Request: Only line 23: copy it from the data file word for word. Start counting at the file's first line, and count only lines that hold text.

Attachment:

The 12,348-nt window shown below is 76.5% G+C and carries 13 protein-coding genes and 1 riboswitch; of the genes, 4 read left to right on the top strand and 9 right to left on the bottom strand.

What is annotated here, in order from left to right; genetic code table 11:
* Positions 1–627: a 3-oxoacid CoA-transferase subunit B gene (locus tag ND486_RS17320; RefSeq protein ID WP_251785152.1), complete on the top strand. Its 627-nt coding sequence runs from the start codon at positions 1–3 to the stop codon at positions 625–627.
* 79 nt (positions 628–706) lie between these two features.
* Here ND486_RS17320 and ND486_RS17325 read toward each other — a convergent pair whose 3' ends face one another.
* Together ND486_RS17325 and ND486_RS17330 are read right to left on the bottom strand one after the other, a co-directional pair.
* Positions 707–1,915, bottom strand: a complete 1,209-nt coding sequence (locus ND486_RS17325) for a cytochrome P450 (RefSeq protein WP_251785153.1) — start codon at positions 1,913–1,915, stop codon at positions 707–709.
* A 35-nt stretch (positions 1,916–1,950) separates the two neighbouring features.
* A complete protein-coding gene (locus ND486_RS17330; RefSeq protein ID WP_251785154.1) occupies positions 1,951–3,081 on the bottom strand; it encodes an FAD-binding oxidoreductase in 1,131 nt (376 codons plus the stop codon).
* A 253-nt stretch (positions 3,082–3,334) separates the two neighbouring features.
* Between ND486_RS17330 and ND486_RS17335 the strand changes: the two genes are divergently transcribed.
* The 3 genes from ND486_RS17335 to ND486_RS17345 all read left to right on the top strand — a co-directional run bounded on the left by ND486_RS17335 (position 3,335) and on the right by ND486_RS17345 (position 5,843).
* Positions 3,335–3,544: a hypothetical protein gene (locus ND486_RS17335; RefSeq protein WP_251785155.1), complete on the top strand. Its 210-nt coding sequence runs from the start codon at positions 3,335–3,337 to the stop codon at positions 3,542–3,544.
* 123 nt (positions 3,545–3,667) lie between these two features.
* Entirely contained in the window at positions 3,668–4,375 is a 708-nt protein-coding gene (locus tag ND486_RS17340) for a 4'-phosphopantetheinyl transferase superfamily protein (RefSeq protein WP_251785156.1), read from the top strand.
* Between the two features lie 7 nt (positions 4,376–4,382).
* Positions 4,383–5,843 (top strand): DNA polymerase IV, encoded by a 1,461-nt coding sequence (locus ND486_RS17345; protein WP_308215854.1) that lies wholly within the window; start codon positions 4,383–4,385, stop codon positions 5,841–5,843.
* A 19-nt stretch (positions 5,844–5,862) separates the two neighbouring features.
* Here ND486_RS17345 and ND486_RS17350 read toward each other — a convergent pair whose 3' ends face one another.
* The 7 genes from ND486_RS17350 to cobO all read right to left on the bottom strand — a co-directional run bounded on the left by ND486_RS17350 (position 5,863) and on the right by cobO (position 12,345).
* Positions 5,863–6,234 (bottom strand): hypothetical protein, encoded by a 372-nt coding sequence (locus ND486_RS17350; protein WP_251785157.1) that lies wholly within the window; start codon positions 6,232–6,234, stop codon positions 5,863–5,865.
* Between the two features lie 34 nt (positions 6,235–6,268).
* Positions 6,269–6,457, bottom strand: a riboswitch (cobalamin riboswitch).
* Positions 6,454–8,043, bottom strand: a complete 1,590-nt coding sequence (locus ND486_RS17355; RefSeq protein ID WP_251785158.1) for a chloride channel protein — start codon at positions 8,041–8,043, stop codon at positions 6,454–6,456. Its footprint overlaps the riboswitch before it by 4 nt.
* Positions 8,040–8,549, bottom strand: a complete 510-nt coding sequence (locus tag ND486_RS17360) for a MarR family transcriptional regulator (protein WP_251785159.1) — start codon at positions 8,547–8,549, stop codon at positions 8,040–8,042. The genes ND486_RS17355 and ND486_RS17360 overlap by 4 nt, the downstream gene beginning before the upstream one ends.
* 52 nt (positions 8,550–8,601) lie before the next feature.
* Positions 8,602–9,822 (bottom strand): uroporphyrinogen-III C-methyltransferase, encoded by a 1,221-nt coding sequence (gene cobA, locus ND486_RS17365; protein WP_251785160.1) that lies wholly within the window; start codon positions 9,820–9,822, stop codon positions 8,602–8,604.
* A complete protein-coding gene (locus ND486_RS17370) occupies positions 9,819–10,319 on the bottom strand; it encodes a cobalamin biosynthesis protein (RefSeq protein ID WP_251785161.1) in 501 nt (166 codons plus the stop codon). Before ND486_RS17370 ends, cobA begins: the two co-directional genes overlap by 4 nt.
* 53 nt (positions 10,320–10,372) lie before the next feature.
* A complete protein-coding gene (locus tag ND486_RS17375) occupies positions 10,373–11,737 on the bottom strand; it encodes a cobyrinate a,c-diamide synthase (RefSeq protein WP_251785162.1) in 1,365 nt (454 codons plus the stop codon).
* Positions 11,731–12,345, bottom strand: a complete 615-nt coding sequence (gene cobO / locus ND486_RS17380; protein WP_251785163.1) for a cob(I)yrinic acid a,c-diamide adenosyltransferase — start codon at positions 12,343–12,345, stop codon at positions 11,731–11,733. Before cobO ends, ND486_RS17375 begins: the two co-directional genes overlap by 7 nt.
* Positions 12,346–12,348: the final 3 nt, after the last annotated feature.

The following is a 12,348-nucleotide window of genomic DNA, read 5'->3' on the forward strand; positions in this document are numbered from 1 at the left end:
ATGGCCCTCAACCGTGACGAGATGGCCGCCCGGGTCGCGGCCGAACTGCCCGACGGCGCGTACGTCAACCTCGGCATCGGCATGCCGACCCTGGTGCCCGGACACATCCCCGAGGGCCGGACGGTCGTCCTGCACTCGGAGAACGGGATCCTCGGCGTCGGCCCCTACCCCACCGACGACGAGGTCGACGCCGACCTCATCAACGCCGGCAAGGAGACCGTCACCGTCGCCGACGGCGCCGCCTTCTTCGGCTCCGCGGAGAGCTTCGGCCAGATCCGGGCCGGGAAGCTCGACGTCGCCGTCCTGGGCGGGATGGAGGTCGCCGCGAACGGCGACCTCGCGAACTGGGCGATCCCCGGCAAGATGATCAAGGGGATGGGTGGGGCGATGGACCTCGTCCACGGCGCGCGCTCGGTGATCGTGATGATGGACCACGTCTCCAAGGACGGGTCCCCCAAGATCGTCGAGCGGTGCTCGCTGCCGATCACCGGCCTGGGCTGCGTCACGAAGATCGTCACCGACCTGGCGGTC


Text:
* Positions 6,269–6,457, bottom strand: a riboswitch (cobalamin riboswitch).